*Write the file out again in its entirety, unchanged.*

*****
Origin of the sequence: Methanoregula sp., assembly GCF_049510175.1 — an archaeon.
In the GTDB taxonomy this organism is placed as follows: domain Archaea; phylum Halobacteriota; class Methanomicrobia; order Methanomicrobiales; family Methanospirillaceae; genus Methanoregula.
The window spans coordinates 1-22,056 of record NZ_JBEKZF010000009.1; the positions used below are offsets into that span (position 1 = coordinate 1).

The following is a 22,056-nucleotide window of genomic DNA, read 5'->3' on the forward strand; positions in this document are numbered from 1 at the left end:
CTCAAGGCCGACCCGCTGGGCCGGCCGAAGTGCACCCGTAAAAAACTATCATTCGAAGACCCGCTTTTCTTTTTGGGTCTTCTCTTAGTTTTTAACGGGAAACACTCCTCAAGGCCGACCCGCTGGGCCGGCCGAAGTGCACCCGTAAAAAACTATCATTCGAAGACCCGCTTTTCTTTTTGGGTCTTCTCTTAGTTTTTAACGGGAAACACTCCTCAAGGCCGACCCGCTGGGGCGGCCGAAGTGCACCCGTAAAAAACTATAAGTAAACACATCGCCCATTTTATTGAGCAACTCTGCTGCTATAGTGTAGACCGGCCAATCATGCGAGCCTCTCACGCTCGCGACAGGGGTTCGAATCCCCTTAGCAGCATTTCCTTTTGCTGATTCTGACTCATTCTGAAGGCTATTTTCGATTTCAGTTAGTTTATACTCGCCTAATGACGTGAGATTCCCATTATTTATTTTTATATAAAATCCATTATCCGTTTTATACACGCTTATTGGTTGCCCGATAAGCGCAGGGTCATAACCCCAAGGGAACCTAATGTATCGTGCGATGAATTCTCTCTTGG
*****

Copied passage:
Origin of the sequence: Methanoregula sp., assembly GCF_049510175.1 — an archaeon.
In the GTDB taxonomy this organism is placed as follows: domain Archaea; phylum Halobacteriota; class Methanomicrobia; order Methanomicrobiales; family Methanospirillaceae; genus Methanoregula.
The window spans coordinates 1-22,056 of record NZ_JBEKZF010000009.1; the positions used below are offsets into that span (position 1 = coordinate 1).

The following is a 22,056-nucleotide window of genomic DNA, read 5'->3' on the forward strand; positions in this document are numbered from 1 at the left end:
CTCAAGGCCGACCCGCTGGGCCGGCCGAAGTGCACCCGTAAAAAACTATCATTCGAAGACCCGCTTTTCTTTTTGGGTCTTCTCTTAGTTTTTAACGGGAAACACTCCTCAAGGCCGACCCGCTGGGCCGGCCGAAGTGCACCCGTAAAAAACTATCATTCGAAGACCCGCTTTTCTTTTTGGGTCTTCTCTTAGTTTTTAACGGGAAACACTCCTCAAGGCCGACCCGCTGGGGCGGCCGAAGTGCACCCGTAAAAAACTATAAGTAAACACATCGCCCATTTTATTGAGCAACTCTGCTGCTATAGTGTAGACCGGCCAATCATGCGAGCCTCTCACGCTCGCGACAGGGGTTCGAATCCCCTTAGCAGCATTTCCTTTTGCTGATTCTGACTCATTCTGAAGGCTATTTTCGATTTCAGTTAGTTTATACTCGCCTAATGACGTGAGATTCCCATTATTTATTTTTATATAAAATCCATTATCCGTTTTATACACGCTTATTGGTTGCCCGATAAGCGCAGGGTCATAACCCCAAGGGAACCTAATGTATCGTGCGATGAATTCTCTCTTGG